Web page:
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Recognized by many as among America's greatest writers, Nathaniel Hawthorne certainly established the novel as a distinctive American genre with The Scarlet Letter. Its stylistic perfection is yet unparalleled.
From the beginning, Hawthorne employs as one technique color imagery. In Chapter I, for instance, the opening scene depicts the austerity of the Puritans "in sad-colored garments and grey steeple-crowned hats." Outside the dark prison door there is one lonely rose-bush amid the greyness. When the door of the jail is flung open, "like a black shadow" emerges Hester Prynne with a scarlet letter embroidered upon her breast. This red color, symbolic of passion, is repeated throughout the narrative in Pearl's clothing and the meteor of Chapter X.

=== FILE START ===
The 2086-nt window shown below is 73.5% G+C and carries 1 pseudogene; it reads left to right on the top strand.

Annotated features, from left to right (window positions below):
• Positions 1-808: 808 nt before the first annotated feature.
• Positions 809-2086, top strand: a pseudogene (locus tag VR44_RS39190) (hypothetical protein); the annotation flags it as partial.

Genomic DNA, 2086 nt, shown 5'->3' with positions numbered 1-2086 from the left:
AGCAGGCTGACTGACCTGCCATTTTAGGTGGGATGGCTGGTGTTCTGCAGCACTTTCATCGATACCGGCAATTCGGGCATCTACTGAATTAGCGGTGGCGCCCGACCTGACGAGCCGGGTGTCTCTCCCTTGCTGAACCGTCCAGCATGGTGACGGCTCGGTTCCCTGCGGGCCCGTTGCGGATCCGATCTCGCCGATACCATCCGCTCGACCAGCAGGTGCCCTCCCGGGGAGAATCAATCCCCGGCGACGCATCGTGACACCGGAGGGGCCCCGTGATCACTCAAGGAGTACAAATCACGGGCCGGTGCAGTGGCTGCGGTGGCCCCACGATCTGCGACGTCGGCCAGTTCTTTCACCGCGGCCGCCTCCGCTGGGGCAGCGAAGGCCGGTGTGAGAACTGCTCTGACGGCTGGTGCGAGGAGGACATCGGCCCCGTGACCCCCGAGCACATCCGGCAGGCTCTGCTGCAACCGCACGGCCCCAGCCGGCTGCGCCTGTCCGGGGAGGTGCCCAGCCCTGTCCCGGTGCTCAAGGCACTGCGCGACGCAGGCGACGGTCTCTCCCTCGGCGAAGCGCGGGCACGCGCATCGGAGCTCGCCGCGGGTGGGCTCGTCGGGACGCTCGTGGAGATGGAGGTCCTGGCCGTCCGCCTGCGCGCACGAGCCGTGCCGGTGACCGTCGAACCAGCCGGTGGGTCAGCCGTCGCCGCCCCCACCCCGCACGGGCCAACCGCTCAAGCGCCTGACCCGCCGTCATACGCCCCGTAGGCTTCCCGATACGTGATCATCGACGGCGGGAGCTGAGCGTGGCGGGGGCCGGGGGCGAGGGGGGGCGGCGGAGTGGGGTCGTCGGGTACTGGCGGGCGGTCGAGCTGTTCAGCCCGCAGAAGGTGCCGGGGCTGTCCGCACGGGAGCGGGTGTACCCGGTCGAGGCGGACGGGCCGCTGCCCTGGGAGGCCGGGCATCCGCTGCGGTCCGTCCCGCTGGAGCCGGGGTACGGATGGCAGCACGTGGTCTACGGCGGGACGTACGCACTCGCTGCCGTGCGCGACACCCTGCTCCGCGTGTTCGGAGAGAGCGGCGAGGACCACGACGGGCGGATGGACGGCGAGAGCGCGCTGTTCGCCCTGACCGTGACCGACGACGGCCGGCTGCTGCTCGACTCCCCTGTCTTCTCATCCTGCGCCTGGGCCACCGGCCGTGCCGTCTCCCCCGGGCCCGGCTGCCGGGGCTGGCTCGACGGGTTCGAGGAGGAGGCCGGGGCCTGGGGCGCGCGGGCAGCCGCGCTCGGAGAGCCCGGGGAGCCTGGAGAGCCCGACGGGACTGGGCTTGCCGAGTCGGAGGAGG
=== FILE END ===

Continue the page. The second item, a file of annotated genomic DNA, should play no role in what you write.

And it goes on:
At the ending of the novel, Hawthorne intrudes as the author in Chapter XXIV when he directly states his moral lesson,
Among many morals which press upon us..., we put only this into a sentence:--"Be true! Be true! Be true! Show freely to the world,..some trait whereby the worst may be inferred!"
His pedantic and interpretive style continues in this chapter as he discusses Roger Chillingworth and the Reverend Dimmesdale and other ideas:
Philosophically considered, therefore, the two passions seem essentially the same, except that one happens to be seen in a celestial radiance, and the other in a dusky and lurid glow....Leaving this discussion apart, we have a matter of business to communicate to the reader....
With its imagery, symbolism, ambiguity, and stylistic perfection, The Scarlet Letter is a monumental work that exhibits Hawthorne's insight into the human soul.
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